The second thing is that the total sterling amount of the sight and the time deposits of the UK banks rose from £370 billion in June 2005 to £612 billion in June 2007 without any hesitation in the trend. When the liquidity is raining from the sky to the vaults of the banks, they did not reserve sufficient cushion against a financial shock. The amount of two most liquid items of the assets-notes and T bills- decreased from £19 billion in June 2005 to £17 billion in June 2007.

The third thing is that the UK residents` response to the market crisis is very timely and strong. The amount of time deposits decreased from £463 billion in August 2007 to £147 billion in September 2007, whilst the sight deposits decreased by £68 billion in the same period. Briefly, the UK banks` liabilities eroded £384 billion in one month. How did the banks respond this squeeze? The answer is: they implemented the costliest way: reduced loans. The market loans were diminished from £640 billion in August 2007 to £249 billion in September 2007. The response of banks in their assets is covering the squeeze in liabilities.

However, the breakdown in bank lending has some negative effects on consumers and corporations (and in turn for the financial system) by leading a recession. Tight lending conditions are creating a tight monetary environment without a tight monetary policy implemented by the Bank of England.

The analysis of the report reveals that UK residents` confidence do not turn back yet. The amount of time deposits has decreased by another £36 billion to £111 billion in August 2008. The amount is still far away from its` 2004 level which is £191 billion. The current situation is affecting consumers in two different ways: Consumers are implementing defensive behaviours due to the serious declines in value of their largest single asset and tight credit conditions.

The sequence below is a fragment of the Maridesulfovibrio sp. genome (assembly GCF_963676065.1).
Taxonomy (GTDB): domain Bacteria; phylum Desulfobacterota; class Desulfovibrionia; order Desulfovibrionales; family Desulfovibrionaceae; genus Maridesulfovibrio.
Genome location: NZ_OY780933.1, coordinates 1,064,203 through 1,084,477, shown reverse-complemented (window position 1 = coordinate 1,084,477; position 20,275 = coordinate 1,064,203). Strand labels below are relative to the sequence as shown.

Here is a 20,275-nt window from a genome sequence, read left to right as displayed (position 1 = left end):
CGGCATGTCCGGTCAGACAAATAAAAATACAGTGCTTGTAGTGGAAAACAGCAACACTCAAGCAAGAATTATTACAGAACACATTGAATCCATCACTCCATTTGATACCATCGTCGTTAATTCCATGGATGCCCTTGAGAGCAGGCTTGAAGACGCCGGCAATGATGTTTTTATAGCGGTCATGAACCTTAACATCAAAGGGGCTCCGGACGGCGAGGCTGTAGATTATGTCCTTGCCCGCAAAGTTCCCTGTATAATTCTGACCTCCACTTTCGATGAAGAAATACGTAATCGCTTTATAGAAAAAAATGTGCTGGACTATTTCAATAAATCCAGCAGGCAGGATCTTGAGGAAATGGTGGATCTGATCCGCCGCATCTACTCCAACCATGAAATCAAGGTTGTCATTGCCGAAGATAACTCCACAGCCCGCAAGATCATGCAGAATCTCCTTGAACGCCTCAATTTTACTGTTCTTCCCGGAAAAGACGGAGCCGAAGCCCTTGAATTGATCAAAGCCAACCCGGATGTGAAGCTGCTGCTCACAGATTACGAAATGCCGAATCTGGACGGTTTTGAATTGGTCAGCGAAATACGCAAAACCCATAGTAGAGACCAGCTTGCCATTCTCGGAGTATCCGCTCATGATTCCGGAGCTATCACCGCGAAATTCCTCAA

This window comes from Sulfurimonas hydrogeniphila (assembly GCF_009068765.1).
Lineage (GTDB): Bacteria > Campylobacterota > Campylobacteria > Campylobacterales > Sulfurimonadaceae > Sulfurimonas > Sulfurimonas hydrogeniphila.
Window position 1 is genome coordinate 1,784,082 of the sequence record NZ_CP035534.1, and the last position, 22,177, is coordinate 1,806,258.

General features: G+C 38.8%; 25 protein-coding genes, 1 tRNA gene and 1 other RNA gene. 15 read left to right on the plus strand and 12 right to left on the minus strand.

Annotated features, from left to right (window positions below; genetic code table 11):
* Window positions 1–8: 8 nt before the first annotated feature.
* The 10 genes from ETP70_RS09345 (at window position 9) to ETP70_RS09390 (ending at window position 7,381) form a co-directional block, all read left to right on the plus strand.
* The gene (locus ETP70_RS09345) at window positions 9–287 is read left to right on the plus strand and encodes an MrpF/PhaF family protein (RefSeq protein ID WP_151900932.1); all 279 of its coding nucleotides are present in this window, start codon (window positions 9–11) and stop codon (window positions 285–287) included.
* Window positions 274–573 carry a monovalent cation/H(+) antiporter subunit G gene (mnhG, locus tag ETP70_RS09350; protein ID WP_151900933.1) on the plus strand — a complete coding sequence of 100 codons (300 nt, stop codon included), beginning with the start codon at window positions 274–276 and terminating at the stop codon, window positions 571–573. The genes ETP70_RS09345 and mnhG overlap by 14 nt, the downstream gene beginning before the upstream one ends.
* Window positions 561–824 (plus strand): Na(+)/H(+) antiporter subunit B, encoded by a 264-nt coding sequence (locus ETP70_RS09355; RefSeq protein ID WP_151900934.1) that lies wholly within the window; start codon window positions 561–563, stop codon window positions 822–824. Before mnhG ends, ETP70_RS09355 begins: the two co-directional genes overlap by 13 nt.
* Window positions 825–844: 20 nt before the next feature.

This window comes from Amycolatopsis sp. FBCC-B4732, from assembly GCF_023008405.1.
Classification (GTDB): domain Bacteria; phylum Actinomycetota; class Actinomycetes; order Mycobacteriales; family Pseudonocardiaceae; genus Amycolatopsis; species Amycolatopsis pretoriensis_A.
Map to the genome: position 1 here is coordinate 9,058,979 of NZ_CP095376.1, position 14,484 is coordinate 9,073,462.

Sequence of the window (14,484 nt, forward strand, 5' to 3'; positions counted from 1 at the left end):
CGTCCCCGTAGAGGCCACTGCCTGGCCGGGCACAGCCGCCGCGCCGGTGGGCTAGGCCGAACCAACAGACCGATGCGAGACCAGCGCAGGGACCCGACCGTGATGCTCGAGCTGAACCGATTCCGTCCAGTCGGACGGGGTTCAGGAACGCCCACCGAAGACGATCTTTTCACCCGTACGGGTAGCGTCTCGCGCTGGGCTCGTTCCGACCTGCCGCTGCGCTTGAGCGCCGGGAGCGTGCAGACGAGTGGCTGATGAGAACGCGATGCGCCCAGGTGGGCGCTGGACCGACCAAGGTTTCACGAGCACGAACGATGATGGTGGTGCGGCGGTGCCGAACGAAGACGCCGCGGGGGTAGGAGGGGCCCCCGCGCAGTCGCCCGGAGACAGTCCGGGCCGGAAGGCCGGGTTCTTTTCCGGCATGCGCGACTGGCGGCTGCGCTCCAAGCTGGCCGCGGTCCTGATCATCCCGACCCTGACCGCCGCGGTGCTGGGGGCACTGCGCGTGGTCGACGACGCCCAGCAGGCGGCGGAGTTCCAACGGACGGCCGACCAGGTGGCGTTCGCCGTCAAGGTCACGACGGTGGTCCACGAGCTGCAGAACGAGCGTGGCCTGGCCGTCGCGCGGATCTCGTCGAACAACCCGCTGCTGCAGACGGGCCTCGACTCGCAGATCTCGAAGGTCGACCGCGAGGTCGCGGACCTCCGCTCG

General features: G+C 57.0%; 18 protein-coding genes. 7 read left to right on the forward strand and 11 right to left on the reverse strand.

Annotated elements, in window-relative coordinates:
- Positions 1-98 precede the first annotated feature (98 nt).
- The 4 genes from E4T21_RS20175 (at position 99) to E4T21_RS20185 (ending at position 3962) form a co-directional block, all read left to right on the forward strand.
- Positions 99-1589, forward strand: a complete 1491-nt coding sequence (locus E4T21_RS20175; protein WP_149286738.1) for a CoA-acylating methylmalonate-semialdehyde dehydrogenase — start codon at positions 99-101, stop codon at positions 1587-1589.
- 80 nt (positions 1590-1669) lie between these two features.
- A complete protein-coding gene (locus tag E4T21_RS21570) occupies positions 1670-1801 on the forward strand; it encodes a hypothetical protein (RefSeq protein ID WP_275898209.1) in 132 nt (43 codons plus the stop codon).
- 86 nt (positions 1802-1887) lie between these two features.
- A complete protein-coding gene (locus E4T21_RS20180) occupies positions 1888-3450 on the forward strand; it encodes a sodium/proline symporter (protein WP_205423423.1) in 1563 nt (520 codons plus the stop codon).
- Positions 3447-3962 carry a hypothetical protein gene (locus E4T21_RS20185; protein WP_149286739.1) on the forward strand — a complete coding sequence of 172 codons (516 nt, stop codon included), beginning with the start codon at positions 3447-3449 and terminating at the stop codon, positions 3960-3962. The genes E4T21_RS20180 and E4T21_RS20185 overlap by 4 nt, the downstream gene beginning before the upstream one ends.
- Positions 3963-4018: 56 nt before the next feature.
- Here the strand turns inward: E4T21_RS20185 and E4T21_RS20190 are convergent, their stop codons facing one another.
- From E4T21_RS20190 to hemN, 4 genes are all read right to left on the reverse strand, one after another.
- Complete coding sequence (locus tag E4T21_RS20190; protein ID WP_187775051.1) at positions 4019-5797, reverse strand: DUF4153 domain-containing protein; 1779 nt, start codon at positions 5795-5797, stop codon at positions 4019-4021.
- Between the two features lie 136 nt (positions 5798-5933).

If consumers do not lend their savings to banks, how the banks can increase their lending? Maybe the policies address to the improvement in consumer confidence and spending might be more effective than the implementation of monetary policies.

We have still one 1 point to go in interest rate responses: Interest rates decreased till 3.5% in 2003 and the inflation was 1.3% in that year. Today, we have 4.5% interest rate but the inflation rate is 5.2%. The high level of inflation rate is narrowing the Bank of England` s playground, so it has a limited opportunity to decrease it further.

If the authorities can achieve to foster consumer confidence and spending, the monetary policy can be used as a nominal anchor: The relatively high interest rates will break the expansionary powers and balance the growth.